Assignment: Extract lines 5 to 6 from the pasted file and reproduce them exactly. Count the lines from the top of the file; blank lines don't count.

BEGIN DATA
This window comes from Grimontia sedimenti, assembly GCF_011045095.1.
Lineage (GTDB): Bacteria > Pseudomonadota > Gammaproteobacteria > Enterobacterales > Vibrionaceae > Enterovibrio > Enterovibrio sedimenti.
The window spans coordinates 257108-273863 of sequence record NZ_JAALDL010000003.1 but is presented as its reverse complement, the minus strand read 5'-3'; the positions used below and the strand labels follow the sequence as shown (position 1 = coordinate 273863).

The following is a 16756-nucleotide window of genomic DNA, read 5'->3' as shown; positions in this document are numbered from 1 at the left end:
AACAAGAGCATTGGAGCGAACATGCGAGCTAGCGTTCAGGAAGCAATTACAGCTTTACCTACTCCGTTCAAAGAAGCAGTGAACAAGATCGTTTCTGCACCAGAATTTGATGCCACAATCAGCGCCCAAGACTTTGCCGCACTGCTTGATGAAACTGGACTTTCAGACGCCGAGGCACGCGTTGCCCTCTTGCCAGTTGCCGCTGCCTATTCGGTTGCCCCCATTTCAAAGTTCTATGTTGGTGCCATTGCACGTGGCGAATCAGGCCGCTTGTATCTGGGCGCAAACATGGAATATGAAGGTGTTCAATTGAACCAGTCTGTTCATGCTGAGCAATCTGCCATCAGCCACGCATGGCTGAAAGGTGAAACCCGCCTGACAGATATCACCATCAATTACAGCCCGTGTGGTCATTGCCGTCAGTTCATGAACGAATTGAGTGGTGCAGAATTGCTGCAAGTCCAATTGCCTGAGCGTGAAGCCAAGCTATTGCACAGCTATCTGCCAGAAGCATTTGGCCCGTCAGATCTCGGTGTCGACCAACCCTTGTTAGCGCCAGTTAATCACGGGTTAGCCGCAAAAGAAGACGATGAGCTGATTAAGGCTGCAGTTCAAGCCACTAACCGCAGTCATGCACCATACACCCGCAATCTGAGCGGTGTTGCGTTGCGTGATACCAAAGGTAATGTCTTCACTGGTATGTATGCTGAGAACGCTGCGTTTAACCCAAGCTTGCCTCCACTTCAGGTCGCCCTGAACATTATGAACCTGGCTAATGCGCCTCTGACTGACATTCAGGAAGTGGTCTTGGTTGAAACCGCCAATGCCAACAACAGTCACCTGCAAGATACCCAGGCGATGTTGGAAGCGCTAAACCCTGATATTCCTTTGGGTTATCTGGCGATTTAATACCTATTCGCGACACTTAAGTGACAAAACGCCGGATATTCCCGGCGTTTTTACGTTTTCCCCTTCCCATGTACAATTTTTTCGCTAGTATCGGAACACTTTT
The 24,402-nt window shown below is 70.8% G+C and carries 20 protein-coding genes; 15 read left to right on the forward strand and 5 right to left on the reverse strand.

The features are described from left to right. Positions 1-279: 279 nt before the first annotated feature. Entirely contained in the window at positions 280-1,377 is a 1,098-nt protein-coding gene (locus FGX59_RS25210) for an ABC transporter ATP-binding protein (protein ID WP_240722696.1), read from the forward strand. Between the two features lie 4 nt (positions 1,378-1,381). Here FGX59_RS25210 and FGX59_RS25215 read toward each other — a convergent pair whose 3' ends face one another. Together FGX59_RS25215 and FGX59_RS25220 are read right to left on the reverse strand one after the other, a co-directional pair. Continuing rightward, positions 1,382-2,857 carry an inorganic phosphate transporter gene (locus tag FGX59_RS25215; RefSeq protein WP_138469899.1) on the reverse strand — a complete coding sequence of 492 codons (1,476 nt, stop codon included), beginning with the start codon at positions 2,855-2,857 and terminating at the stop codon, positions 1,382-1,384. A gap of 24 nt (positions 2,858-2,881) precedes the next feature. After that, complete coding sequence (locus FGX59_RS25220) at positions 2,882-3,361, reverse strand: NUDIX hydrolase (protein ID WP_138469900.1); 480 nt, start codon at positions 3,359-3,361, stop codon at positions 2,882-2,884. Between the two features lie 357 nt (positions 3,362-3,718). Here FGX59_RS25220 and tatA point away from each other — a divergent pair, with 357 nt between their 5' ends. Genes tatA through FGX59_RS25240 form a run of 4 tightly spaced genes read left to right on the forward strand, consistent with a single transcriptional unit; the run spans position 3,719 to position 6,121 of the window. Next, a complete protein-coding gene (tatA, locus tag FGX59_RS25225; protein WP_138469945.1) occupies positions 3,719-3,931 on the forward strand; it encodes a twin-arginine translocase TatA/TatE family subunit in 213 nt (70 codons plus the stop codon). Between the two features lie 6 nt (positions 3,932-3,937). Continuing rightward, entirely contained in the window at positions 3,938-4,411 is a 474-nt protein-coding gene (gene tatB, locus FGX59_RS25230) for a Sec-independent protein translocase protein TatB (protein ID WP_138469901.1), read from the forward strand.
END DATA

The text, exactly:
AACAAGAGCATTGGAGCGAACATGCGAGCTAGCGTTCAGGAAGCAATTACAGCTTTACCTACTCCGTTCAAAGAAGCAGTGAACAAGATCGTTTCTGCACCAGAATTTGATGCCACAATCAGCGCCCAAGACTTTGCCGCACTGCTTGATGAAACTGGACTTTCAGACGCCGAGGCACGCGTTGCCCTCTTGCCAGTTGCCGCTGCCTATTCGGTTGCCCCCATTTCAAAGTTCTATGTTGGTGCCATTGCACGTGGCGAATCAGGCCGCTTGTATCTGGGCGCAAACATGGAATATGAAGGTGTTCAATTGAACCAGTCTGTTCATGCTGAGCAATCTGCCATCAGCCACGCATGGCTGAAAGGTGAAACCCGCCTGACAGATATCACCATCAATTACAGCCCGTGTGGTCATTGCCGTCAGTTCATGAACGAATTGAGTGGTGCAGAATTGCTGCAAGTCCAATTGCCTGAGCGTGAAGCCAAGCTATTGCACAGCTATCTGCCAGAAGCATTTGGCCCGTCAGATCTCGGTGTCGACCAACCCTTGTTAGCGCCAGTTAATCACGGGTTAGCCGCAAAAGAAGACGATGAGCTGATTAAGGCTGCAGTTCAAGCCACTAACCGCAGTCATGCACCATACACCCGCAATCTGAGCGGTGTTGCGTTGCGTGATACCAAAGGTAATGTCTTCACTGGTATGTATGCTGAGAACGCTGCGTTTAACCCAAGCTTGCCTCCACTTCAGGTCGCCCTGAACATTATGAACCTGGCTAATGCGCCTCTGACTGACATTCAGGAAGTGGTCTTGGTTGAAACCGCCAATGCCAACAACAGTCACCTGCAAGATACCCAGGCGATGTTGGAAGCGCTAAACCCTGATATTCCTTTGGGTTATCTGGCGATTTAATACCTATTCGCGACACTTAAGTGACAAAACGCCGGATATTCCCGGCGTTTTTACGTTTTCCCCTTCCCATGTACAATTTTTTCGCTAGTATCGGAACACTTTT
The 24,402-nt window shown below is 70.8% G+C and carries 20 protein-coding genes; 15 read left to right on the forward strand and 5 right to left on the reverse strand.